We have checked available water sources. Most of the farmers get their water from the river. That river water is dirty water, but it is the only water that is near their village. Tap (well) water is far from where the Twisungane farmers live. They walk for ~3.7 miles to get that tap water. They pay ~$0.35, for 5.3 gal. of water, which weighs 45 Lb. with container.
Preparation for Agriculture 2020-2021 Season A
The PICSA (Participatory Integrated Climate Services for Agriculture) approach is being used until in the middle of the season. Farmers are encouraged to listen to the information broadcast on the radio about the predicted rainfall for this season. When they have this predicted rain fall information, they can decide what to do if they use the PICSA approach. PICSA helps the farmer to know the right crop to cultivate, the agriculture system to use, the right variety to be used, and the right input(s) to prepare. Applying the knowledge from the PICSA approach will help them to make good investments in their time, labor, and finances. Moreover, soon they will be able to calculate their cost-benefit ratio(s) (Frank is going to teach them this soon).
We have been encouraging the farmers to be careful to secure their food needs. Improved food preservation is one of our 2020 goals. The food preservation methods that we have been discussing with our farmers involve ways of keeping their crop yields safe for longer-term storage and to be able to use them efficiently.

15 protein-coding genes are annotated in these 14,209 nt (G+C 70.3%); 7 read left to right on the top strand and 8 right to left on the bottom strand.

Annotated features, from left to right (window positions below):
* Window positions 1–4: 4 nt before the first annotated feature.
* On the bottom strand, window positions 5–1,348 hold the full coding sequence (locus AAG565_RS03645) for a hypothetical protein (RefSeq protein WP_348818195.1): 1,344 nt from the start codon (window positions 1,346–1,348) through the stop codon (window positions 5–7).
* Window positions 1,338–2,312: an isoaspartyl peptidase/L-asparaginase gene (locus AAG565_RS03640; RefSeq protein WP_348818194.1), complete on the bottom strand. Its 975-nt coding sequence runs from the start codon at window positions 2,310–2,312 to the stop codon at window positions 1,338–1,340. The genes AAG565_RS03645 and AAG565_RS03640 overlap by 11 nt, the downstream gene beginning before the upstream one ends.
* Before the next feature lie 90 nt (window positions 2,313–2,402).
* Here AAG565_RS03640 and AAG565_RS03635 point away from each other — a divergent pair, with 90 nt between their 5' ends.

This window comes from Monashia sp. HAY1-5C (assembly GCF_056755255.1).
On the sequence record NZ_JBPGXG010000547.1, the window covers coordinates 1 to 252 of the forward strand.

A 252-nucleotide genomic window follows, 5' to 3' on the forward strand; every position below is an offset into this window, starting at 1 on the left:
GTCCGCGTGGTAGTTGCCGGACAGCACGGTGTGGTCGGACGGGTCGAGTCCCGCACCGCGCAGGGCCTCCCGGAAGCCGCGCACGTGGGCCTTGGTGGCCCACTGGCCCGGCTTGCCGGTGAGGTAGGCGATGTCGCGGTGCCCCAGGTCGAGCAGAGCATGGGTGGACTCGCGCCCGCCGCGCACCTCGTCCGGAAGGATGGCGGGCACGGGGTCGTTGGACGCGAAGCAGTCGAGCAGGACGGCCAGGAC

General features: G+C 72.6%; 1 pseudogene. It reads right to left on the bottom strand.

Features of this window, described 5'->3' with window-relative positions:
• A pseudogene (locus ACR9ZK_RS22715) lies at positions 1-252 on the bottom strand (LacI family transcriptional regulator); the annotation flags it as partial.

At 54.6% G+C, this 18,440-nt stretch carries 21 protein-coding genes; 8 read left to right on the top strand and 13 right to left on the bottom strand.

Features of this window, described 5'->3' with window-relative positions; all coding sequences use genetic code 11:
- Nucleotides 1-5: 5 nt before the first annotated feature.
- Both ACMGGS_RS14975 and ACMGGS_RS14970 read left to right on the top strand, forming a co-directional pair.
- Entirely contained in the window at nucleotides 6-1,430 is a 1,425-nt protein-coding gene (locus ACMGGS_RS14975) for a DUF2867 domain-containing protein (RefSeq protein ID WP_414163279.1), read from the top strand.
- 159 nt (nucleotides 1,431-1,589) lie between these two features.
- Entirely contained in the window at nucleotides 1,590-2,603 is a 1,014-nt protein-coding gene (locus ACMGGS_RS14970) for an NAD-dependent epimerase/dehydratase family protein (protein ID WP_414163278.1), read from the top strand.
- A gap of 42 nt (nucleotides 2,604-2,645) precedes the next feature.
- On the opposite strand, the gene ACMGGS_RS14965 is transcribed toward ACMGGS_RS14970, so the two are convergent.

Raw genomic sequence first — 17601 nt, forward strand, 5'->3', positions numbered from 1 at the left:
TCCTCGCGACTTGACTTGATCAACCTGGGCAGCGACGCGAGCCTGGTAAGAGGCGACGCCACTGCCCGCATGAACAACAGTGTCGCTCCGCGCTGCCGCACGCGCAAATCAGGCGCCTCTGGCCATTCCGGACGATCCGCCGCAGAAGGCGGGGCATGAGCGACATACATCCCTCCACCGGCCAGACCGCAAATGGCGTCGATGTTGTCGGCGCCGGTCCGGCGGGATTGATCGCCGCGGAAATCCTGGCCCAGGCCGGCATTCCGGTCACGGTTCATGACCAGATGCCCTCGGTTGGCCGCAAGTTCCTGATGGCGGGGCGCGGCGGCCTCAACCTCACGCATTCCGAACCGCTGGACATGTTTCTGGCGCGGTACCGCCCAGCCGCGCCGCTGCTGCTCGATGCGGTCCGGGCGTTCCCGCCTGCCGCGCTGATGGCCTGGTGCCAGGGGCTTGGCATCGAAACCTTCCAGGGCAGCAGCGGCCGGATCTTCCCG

Some of the local techniques used for crops include
- maize – preserve in form of flour,
- cassava – preserved in form of flour, or kept in the pits as cassava roots,
- beans – are kept in a sack with pesticide to prevents insect attack which helps beans keep from being spoiled.
The Way forward
Farmers and their local leaders are really working hard to secure a better tomorrow and they are glad TFH is doing all it can to push our rural people and to equip them with the right knowledge and mentality to achieve their sustainable development. They have now understood that they can also make it to a good life. And this was done by doing. (from Frank “TFH is a “do program” if I may say”). We focus on activities/works rather than words, and that’s why farmers can see it with their own eyes.
Frank encourages them to keep doing better on both agriculture and other development activities outside farming.
Thanks to the TFH USA for the support, the Twisungane farmers are very much humbled and they are sending their warm greetings to all TFH staff and supporters in the USA. God bless you all.